Tuesday, March 7, 2017


I've been fighting off a bit of the blues lately. The down in the dumps. A general blah. 

It has been going on for a few weeks (months?) and I just can't seem to shake it. I have been short tempered, cranky, and a bit depressed. I can't really put my finger on it. I don't think it is just a seasonal thing. I'm thinking that the state of our country and world is a big part of it. You just can't escape the anger and meanness of people these days. It is hard for me to deal with all the negativity. 

And, too, my personal life has been hectic. There is the usual but there are also some possible big changes on the horizon which are both exciting and nerve wracking.  Add to that the usual parenting dilemmas and uncertainty and growing pains and I am just a bit of a mess lately.  

For lent I decided to dedicate a bit of my day to prayer and reflection. It has become a rejuvenating part of my day. Like meditation. It brings a peaceful element to my day. I am really enjoying it.  

Today the sun made an appearance. It was much welcome from the snowstorms and gloom we'd been having.  It wasn't terribly warm but it was getting close to the 50s and my back patio had warmed up enough for me to venture outside.  The 40-50 mph winds were muted in my backyard by the house and the trees. It was a little haven. 

I made myself a cup of coffee, sat down on my patio, and began my prayers. I listened to the birds singing and fighting over the bird feeders a few feet from me, and Molly lay at my feet soaking up the sun with me.  I stayed there for quite a while. It seemed the meditation, prayers, coffee, vitamin D, little critters, my dog, and nature were just what I needed. 
As I finally got up to go back inside I really had to chuckle to myself. My mind recalled all the times when I was growing up that I would come home from school and find my mother doing the same thing I had just done. Sitting in the backyard on her swing, dogs at her feet, watching the birds, with a rosary in her hand and a book at her side my mom always looked so peaceful. And now I know why.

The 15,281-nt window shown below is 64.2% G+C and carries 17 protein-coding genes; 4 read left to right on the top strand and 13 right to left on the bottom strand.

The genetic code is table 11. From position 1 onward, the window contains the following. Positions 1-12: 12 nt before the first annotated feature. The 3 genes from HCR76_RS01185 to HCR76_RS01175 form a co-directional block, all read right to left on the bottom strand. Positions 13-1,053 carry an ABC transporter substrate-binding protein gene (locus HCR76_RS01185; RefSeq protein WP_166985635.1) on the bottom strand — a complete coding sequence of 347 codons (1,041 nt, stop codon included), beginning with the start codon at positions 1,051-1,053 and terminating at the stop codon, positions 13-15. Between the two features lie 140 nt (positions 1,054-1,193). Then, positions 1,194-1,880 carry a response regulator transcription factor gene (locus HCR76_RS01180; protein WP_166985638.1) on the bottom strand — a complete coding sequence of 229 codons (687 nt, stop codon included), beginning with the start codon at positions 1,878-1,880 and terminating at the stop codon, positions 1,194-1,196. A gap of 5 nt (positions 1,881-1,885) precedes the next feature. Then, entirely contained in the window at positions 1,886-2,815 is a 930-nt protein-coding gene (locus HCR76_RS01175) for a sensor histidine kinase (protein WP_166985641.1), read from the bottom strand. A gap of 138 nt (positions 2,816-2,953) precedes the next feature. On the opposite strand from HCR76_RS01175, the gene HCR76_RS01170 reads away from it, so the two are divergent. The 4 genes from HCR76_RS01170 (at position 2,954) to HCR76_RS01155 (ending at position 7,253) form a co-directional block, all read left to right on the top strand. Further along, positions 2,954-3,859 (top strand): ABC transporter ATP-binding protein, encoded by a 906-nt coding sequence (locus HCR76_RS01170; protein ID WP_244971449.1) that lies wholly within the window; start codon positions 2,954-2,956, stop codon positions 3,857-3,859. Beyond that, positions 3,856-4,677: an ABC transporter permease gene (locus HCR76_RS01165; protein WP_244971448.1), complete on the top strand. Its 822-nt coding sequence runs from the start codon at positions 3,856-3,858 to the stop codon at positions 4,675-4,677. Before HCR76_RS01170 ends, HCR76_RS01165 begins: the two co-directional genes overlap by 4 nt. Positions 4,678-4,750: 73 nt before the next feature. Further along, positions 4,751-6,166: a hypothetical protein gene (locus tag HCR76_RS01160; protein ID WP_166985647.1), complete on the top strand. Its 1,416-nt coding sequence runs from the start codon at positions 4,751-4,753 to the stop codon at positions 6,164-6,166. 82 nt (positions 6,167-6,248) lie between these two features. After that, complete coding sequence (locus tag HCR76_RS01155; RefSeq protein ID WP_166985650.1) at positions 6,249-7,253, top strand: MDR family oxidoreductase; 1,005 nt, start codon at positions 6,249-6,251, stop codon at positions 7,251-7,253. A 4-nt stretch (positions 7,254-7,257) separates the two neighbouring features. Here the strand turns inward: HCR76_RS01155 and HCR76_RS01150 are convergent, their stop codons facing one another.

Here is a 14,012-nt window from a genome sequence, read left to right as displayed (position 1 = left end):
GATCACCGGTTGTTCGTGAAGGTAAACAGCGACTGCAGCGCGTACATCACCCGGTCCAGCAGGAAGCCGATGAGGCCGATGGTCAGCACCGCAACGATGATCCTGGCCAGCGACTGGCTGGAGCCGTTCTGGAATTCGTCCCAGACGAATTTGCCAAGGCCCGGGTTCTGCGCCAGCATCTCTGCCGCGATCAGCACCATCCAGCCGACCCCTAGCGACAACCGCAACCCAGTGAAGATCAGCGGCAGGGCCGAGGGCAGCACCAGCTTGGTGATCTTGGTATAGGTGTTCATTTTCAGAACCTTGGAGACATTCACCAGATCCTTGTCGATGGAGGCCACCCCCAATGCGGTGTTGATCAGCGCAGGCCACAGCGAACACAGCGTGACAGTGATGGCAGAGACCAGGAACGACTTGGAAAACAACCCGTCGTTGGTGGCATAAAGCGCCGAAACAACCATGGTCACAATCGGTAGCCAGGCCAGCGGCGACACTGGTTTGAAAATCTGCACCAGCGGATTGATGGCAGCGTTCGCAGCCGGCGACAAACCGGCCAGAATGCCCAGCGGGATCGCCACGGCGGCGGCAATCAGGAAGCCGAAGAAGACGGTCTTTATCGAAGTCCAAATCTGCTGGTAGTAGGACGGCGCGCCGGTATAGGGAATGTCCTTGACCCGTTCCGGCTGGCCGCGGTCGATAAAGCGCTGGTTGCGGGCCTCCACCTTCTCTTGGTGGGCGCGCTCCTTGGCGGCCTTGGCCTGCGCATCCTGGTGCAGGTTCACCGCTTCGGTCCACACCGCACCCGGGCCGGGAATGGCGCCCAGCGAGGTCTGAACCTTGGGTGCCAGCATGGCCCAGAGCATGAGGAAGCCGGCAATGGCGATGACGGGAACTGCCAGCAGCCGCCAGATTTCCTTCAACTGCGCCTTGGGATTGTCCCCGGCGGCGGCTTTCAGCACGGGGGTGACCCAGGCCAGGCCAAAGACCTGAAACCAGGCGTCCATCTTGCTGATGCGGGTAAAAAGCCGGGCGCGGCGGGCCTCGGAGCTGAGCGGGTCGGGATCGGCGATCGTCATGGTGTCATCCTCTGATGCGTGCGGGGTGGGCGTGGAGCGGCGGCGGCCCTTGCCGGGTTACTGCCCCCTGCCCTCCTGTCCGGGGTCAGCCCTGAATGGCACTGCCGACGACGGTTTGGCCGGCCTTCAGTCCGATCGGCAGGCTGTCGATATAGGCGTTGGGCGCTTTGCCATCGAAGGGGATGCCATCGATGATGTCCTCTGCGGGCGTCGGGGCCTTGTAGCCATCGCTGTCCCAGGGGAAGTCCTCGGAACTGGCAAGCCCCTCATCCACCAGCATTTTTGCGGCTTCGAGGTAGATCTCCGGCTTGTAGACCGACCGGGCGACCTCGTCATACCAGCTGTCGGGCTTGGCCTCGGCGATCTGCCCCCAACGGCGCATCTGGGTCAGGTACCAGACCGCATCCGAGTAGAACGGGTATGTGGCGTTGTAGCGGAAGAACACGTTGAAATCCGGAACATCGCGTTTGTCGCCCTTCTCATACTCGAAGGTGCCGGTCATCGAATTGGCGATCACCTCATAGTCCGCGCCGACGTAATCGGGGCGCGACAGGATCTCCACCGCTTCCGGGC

I guess it's official. The transformation into my mother has begun.


betty said...

This is something you'll be able to do after Lent is over too :)

Some of us daughters in our youth think we don't want to be anything like our moms, but as we grow and mature, we realize how much like our moms we are and how wise they actually were :)


Kat said...

It is definitely something I can keep up with after Lent! 😉

My mom and I have always been extremely close and we are two peas in a pod. Honestly I have always been a lot like her. And once I became a mom I tried to emulate her in many ways. People often tell me I am just like my mom and I take it as a huge compliment. I always have. 😊

Anita said...

The state of our country is definitely having an impact on me, but if it were not that, then it would probably be something else contributing to my occasional state of trying not to lose it. However, we count our blessings, right! :)

Keep soaking up that sun whenever you can. Let the house get messy and cook simple meals. At the end of our lives, what things are we going to be glad about.

Green Girl in Wisconsin said...

Your mother sounds wise, good for you to take a page out of her book!

Bijoux said...

It's easy to feel down and overwhelmed, and I feel the same way about the negativity that social media seems to fuel. I'm glad you had a time to sit down and refuel.

Tabor said...

Might be hormonal changes, Kat, or even a thyroid issue. You can check with your doctor if it gets so bad you lose energy and ideas. Meditation and prayer are really good medicines I think, and that sunshine Vitamin D is the best.

BrightenedBoy said...

What a fulfilling transformation that must be. I, too, find a lot of solace in prayer. Every time I sit down to do it I think I don't want to, and every single time I finish up feeling better than when I started.

The tenor of things down where you are is really getting scary. I recently moved from the Washington, DC area to a town straddling the Arctic Circle, and the disconnect from the political hothouse of the Lower 48 has been one of the best things about being here.

Words To Live By

Be grateful for each new day.
A new day that you have never lived before.
Twenty-four new, fresh, unexplored hours to use usefully and profitably.
We can squander, neglect, or use them.
Life will be richer or poorer by the way we use today.
Finish every day and be done with it.
You have done what you could;
some blunders and absurdities crept in;
forget them as soon as you can.
Tomorrow is a new day.
You shall begin it well and serenely and with too high a spirit to be
encumbered with your old nonsense.

-Ralph Waldo Emerson